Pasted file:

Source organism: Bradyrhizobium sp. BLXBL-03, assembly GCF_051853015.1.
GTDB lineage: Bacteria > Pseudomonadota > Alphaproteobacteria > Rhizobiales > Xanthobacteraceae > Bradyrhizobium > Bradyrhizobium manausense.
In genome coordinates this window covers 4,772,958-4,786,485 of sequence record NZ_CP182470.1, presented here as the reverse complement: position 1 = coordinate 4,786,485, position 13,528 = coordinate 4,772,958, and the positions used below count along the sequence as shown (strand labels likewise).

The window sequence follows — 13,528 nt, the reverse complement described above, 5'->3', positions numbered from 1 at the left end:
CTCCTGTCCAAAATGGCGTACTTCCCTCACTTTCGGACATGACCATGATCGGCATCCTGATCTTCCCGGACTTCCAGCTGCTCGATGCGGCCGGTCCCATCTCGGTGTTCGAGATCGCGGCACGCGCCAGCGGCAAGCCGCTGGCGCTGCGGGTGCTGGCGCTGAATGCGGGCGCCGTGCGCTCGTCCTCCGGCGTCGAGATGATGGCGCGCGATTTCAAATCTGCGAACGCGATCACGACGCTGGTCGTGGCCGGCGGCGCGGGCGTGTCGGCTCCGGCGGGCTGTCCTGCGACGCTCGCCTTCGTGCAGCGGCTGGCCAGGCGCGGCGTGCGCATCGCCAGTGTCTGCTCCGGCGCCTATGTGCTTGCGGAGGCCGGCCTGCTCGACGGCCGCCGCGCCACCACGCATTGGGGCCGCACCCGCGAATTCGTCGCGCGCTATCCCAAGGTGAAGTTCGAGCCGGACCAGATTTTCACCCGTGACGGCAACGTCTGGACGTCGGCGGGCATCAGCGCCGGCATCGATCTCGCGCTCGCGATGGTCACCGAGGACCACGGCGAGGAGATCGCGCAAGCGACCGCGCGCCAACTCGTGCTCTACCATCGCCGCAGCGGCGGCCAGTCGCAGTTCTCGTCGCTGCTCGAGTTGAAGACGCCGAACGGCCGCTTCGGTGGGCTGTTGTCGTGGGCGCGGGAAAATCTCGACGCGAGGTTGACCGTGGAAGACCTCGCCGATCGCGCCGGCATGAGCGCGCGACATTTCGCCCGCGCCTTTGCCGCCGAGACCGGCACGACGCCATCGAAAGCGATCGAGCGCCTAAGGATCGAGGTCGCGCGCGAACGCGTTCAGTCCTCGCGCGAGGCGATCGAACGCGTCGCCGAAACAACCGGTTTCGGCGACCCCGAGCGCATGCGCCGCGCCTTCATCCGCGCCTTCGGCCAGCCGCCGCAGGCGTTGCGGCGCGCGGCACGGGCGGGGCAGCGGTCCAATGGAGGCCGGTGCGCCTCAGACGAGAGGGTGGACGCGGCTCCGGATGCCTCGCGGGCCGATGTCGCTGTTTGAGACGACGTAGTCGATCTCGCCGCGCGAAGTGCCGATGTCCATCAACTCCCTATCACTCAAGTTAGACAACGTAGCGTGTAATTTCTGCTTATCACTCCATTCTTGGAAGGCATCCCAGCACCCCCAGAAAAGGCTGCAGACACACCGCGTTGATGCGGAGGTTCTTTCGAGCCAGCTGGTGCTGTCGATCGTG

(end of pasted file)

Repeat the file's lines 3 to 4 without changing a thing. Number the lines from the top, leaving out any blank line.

In genome coordinates this window covers 4,772,958-4,786,485 of sequence record NZ_CP182470.1, presented here as the reverse complement: position 1 = coordinate 4,786,485, position 13,528 = coordinate 4,772,958, and the positions used below count along the sequence as shown (strand labels likewise).

The window sequence follows — 13,528 nt, the reverse complement described above, 5'->3', positions numbered from 1 at the left end: